In the case where you spill a chemical on your skin and there is other immediate damage, remove as much of the chemical from your skin by using a towel and then wash very well with soap and water. The laboratory is equipped with a safety shower located by one of the doors. This shower is designed to deliver a large volume of water in a short period of time and should be used in case of a fire or large chemical spill on an individual.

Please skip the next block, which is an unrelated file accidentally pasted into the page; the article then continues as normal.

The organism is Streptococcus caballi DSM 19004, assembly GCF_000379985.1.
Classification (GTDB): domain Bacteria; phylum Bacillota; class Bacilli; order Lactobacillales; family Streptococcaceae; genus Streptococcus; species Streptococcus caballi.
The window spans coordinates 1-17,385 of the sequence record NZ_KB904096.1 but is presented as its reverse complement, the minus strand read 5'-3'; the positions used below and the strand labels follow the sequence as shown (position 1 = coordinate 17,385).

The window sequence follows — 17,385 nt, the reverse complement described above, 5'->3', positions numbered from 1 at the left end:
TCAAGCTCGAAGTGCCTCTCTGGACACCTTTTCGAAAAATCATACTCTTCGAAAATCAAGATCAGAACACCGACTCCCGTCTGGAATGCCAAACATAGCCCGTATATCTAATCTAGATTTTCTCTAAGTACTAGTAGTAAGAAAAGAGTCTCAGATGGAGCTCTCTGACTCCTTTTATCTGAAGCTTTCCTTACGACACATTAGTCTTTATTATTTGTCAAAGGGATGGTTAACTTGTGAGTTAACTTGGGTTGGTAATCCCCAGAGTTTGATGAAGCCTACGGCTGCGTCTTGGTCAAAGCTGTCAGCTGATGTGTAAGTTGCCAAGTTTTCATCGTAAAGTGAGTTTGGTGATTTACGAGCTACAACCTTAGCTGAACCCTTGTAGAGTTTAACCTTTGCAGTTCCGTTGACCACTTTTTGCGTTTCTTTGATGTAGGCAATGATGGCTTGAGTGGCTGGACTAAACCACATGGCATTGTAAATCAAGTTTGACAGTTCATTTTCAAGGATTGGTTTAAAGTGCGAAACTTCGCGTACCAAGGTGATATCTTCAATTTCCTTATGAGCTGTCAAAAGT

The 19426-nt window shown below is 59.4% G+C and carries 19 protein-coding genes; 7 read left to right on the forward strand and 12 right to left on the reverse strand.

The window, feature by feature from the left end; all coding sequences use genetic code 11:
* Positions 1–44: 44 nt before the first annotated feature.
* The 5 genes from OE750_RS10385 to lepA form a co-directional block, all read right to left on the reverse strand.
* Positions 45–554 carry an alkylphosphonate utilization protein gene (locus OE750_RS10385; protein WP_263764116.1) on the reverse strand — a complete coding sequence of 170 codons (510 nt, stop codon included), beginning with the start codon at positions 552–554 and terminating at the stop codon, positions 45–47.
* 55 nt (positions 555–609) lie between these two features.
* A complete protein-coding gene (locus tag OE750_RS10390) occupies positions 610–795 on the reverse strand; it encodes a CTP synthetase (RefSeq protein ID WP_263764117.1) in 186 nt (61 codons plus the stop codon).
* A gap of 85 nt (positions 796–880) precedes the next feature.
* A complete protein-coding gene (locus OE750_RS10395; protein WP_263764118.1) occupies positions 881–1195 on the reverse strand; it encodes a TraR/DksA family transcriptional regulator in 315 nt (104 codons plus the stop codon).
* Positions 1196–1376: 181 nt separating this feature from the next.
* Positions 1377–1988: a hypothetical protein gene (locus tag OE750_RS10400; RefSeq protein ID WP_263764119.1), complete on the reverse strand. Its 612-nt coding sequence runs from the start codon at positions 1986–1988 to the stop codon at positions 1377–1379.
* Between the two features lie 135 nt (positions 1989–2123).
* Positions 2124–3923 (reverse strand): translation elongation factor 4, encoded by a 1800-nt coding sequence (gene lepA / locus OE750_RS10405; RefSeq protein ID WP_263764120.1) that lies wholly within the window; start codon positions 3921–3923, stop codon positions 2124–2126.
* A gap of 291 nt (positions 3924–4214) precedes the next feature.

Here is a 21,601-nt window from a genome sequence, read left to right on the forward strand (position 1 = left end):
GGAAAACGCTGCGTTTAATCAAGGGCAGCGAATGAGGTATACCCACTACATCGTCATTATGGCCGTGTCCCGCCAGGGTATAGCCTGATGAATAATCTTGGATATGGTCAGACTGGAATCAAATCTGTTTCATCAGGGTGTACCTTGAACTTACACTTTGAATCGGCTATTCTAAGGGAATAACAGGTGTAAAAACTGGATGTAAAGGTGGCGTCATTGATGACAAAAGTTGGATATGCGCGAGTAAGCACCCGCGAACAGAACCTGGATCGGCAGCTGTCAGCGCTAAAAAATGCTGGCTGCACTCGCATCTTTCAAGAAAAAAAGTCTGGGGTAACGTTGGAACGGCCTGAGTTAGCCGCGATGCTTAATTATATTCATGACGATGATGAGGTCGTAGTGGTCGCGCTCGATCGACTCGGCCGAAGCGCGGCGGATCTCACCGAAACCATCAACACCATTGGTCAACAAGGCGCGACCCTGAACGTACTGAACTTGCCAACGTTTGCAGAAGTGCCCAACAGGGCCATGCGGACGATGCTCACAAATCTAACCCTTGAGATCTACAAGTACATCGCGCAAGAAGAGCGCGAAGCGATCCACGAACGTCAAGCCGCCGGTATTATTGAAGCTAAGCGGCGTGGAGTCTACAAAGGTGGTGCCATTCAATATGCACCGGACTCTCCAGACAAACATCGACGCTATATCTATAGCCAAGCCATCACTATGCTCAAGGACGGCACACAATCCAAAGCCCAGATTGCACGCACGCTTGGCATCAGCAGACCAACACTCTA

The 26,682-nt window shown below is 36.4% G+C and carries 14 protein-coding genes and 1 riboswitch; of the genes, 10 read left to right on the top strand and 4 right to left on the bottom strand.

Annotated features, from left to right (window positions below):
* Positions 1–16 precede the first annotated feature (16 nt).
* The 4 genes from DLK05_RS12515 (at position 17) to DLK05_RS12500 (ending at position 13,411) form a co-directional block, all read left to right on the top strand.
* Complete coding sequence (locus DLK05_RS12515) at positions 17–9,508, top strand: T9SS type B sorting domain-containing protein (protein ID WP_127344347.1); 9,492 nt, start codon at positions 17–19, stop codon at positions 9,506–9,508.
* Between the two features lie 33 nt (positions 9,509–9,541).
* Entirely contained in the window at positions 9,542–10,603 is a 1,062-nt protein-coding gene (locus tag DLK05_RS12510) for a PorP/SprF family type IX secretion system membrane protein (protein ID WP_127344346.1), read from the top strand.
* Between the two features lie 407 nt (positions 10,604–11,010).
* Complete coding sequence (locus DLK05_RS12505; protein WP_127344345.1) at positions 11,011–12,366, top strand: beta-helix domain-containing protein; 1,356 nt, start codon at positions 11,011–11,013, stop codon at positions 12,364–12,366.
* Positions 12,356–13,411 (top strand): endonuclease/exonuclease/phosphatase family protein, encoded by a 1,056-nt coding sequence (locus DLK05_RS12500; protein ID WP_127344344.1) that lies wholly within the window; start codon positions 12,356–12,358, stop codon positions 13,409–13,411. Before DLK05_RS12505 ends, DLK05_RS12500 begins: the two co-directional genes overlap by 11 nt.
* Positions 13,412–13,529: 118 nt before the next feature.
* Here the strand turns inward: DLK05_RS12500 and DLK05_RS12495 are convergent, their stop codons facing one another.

While it would take a long discussion to describe the different types of accidents that can happen in an organic laboratory, it may to useful to describe the most common accident in the laboratory that usually requires some sort of medical attention. The most frequent type of accident is usually associated with inserting or removing a thermometer or glass tubing in or from a rubber stopper. While the need for rubber stoppers and glass tubing has been greatly reduced with the use of ground glass joints and other changes, please heed the following advice if you need to insert or remove a glass rod into a rubber stopper. Always use a lubricant such as stopcock grease to lubricate the shaft. Do not force or apply excess pressure to dislodge or insert a stopper and use a towel as an intermediary between you and the glass. Instead of pushing the glass rod or thermometer in or out, try using a pulling, twisting motion instead. Don't hesitate to ask for assistance. In trying to insert or remove your Teflon thermometer adapter from your thermometer, use the steam in the hood to heat and lubricate. Once heated, the Teflon will expand and slide much easier down the shaft of the thermometer.